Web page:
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The okumi is a thin piece of fabric worn in front of the kimono at slightly lower than the waist. Although a whole long square cloth called “Tanmono” is used for making a kimono, it is cut in half for making the okumi and collar. As you reform a kimono, do not forget that there is a thin piece of fabric coming out at that part, so you won’t waist any clothes. This kimono is open in front, so the front fabric has to be wider for the overlap than the back fabric. The additional fabric for the overlap is the okumi. The okumi by itself doesn’t have a specific meaning. As for the origin of the word, the former style of the kariginu, which are informal clothes worn by the nobility from the Heian period onwards, was called ‘Ookubi’. Then it’s said that it was changed into “Okumi”.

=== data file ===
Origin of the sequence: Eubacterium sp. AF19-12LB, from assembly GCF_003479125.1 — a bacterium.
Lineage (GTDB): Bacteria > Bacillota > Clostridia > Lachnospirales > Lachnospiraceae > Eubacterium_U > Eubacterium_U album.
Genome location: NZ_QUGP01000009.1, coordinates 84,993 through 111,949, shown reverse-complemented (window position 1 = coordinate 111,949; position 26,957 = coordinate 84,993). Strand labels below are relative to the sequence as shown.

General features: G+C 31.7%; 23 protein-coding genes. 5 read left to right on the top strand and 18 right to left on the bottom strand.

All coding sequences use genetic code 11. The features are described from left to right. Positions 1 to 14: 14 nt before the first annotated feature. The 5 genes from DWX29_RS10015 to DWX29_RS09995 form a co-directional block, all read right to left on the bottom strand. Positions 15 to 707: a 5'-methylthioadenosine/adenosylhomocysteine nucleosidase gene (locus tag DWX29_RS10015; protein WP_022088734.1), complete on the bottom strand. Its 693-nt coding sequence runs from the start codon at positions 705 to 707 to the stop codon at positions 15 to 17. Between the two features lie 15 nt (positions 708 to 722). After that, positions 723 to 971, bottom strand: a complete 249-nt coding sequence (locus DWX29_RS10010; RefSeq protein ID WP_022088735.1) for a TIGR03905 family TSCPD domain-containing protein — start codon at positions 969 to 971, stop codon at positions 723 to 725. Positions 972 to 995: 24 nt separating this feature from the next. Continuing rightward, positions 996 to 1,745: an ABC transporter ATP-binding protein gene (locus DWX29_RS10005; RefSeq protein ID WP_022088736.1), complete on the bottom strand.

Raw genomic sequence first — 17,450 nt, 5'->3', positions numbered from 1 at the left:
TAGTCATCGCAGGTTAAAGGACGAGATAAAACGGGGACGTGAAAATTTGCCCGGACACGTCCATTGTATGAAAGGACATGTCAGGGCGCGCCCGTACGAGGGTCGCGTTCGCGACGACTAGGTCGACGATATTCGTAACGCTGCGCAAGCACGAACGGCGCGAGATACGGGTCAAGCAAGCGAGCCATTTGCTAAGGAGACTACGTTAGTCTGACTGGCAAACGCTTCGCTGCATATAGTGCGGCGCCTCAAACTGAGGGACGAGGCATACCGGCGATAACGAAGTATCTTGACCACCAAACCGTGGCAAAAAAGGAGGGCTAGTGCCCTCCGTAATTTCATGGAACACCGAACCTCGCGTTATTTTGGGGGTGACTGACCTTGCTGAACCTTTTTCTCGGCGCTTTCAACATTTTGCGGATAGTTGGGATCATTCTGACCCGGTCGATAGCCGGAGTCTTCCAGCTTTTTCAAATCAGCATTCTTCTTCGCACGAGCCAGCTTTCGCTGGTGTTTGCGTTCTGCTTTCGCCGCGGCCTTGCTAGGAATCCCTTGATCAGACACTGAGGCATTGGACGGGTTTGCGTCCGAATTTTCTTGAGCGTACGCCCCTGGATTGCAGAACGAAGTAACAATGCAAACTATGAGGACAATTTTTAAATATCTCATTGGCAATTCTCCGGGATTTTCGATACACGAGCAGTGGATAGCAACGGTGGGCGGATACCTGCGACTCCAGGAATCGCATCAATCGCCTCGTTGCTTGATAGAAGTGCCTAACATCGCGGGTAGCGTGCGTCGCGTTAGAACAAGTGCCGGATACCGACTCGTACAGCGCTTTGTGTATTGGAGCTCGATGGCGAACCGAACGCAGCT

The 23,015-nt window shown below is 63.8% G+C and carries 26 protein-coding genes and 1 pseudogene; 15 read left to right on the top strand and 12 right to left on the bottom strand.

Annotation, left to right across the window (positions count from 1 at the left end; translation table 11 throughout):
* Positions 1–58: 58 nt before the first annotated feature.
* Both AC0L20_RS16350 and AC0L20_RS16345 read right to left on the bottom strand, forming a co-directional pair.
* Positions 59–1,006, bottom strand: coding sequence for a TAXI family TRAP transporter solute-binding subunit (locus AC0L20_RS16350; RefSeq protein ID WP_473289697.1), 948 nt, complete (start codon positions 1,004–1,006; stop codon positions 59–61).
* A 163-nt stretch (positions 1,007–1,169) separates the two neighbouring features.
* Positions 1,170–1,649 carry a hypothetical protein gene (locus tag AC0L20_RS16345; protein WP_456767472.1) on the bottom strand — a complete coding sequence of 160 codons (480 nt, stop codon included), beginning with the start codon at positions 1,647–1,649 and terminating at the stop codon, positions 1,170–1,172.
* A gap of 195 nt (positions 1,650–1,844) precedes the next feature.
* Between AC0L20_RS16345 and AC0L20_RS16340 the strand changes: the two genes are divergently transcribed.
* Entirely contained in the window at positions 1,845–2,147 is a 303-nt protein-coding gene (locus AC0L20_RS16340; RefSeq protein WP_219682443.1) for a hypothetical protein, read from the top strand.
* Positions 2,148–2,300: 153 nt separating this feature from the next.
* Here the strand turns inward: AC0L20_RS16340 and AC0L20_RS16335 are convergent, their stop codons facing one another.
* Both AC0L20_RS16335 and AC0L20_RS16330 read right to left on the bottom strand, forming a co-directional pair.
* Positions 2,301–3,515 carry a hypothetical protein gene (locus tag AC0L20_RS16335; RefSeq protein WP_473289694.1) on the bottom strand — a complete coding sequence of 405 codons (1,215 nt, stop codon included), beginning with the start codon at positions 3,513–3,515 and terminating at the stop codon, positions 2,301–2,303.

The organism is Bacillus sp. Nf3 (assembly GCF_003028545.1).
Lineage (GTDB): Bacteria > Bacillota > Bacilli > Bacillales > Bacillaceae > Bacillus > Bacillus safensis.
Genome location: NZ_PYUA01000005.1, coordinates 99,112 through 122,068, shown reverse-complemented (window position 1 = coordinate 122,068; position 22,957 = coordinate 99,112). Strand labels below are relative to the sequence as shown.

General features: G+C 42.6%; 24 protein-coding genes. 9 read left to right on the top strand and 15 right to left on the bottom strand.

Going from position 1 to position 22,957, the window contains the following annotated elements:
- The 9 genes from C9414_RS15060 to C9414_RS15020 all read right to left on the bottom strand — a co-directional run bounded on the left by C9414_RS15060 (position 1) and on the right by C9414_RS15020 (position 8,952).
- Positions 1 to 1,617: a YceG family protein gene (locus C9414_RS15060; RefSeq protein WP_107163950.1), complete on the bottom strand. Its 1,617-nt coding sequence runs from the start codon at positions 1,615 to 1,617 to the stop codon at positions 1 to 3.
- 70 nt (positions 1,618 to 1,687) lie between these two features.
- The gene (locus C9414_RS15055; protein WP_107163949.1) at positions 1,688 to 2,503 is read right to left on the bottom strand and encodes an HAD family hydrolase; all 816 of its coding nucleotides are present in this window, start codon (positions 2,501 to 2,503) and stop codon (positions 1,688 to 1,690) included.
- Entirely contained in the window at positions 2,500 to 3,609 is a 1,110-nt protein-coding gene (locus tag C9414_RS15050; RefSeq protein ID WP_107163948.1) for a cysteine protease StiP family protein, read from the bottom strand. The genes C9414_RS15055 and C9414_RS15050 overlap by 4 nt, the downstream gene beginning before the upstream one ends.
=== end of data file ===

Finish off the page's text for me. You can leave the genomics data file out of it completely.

The stitches between the okumi and the main part of kimono is called “okumi-sen” (meaning okumi-line). This term is sometimes used for wearing a kimono. Standing straight up and placing the left okumi-sen at the middle of your right foot and leg, then the kimono position is the proper way of wearing a kimono.
Moreover, if the okumi-sen of Ohashori and the lower okumi-sen are lined straight, it will make your kimono look more beautiful. It is okay if you can’t make them a perfect line, but if there are too much gap between those two lines, you may want to fix it because some part could be loosen or a edge of a piece of fabric could be stuck in a string.